When children hear the words: It’s time to study, they think they’re being hauled off to experience some kind of punishment. What they don’t know is that studying can be fun, interactive, and can happen on a daily basis without them even knowing it. Regular studying can become a habit and something that can help our children, strengthen them as learners and benefit them as they get older. Here are some mom- and teacher-tested tips that will help your child learn to enjoy study time.
START WITH STUDY CARDS
Study cards are a great way to have your child study on the go. Why waste precious time during car rides where he would otherwise play video games or simply gaze out the window? Write his spelling or vocabulary words on some index cards, purchase a round metal ring to keep them all together, and have him review in the car. As you drive, ask your child to recite words, important facts, story elements, even his multiplication tables. You can tailor the study cards to the needs of your child. Make the cards as appealing as possible, changing the colors of the words or buying multicolored cards. For your visual learner those words will bounce off the cards; you can even include a picture to go with the word if that helps your child. You are working with your little scholar and showing interest in what’s really important—studying and education.
MAKE IT A GAME
Speak to your child’s teacher so that you know where your child might be showing deficiencies. Then, make that subject fun to study on a daily basis. For example, if you know your child is struggling with math, you can apply this to something he likes. Next time he plays a video game, make it a challenge to add up all of his points. Keep a pencil and paper nearby and have him add up the score to find the sum of all of the points he earned.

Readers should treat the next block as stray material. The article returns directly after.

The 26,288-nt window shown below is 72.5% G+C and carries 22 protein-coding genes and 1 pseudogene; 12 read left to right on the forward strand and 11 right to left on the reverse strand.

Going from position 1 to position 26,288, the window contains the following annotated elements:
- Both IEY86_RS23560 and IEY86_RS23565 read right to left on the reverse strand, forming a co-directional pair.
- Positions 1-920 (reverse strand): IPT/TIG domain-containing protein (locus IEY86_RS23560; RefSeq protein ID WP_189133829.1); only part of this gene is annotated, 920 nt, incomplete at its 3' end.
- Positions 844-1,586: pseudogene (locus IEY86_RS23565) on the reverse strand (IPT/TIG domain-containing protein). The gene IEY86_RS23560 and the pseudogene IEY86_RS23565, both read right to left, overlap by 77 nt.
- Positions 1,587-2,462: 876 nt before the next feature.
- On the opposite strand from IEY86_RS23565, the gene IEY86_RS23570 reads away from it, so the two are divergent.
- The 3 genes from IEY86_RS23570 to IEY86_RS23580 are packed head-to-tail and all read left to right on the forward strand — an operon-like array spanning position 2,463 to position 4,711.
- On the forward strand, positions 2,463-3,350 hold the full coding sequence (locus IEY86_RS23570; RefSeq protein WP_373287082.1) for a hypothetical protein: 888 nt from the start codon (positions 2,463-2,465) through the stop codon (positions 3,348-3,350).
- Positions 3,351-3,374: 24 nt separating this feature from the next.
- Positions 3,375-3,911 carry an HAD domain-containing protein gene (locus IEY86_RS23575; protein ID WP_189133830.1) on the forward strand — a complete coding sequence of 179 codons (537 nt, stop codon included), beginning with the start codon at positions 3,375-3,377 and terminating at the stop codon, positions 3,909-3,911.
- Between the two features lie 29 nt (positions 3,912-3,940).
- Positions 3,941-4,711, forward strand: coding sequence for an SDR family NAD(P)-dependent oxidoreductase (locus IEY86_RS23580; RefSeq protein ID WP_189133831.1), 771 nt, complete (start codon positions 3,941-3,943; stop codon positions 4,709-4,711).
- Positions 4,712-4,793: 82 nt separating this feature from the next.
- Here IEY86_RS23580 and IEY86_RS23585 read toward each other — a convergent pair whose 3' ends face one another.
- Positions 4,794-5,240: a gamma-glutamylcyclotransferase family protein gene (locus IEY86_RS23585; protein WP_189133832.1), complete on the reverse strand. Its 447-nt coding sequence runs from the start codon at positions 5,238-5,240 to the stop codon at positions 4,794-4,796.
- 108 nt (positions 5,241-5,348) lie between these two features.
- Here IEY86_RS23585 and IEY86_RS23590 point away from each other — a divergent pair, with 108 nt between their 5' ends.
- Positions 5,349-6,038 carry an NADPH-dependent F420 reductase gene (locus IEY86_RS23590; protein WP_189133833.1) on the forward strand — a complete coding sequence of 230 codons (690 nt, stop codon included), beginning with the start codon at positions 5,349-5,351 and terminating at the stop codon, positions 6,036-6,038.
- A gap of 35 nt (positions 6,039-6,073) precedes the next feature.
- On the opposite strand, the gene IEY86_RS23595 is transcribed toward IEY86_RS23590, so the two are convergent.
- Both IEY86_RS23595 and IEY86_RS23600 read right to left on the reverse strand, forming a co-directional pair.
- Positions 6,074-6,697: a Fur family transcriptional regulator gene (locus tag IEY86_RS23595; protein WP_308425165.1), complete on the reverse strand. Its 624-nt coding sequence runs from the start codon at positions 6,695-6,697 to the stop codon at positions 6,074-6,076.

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Another fun topic to work on at home is measuring time. Have children practice calculating elapsed time by discussing how long it took you to complete something like dinner preparation or how long she played with her sibling during the afternoon. Studying other subjects can be turned into a game by using simple cards or dice, using cars or other small toys, or humorous household objects (How many ounces are in a pound? Let’s put soup cans on the scale to find out!). You can even substitute numbers with real life objects of value such as your child’s favorite candies or coins.
APPLY IT TO REAL LIFE
If your child is learning the concept of measurement in the classroom, bake something with him so he can see the real life connection in cooking. A real discussion and a hands-on experience can come out of that baking session, which will lead to a better understanding of the concept. A child who was struggling with measurement can see how many ounces are in a gallon or how many tablespoons in an ounce. For most students, concepts become clearer when they are able to see and manipulate things instead of just reading from a textbook, which isn’t always so appealing to some children. You don’t want to bore children or turn them off to learning, so make it as fun and interactive as possible.
Simple strategies like these can help your child study on a daily basis without him even knowing that he’s learning and reinforcing classroom concepts. As the years go by observe your child and identify what type of learner he is: logical, linguistic, musical, kinesthetic (tactile), interpersonal, intrapersonal, or visual (or a combination thereof). Some children don’t respond to the drilling of traditional studying and need a special twist in order to grasp and master a new skill or concept. As always, set a great example for your child to demonstrate that learning is important to you as well. These are all important factors to consider when making studying a part of his life (and yours!) forever.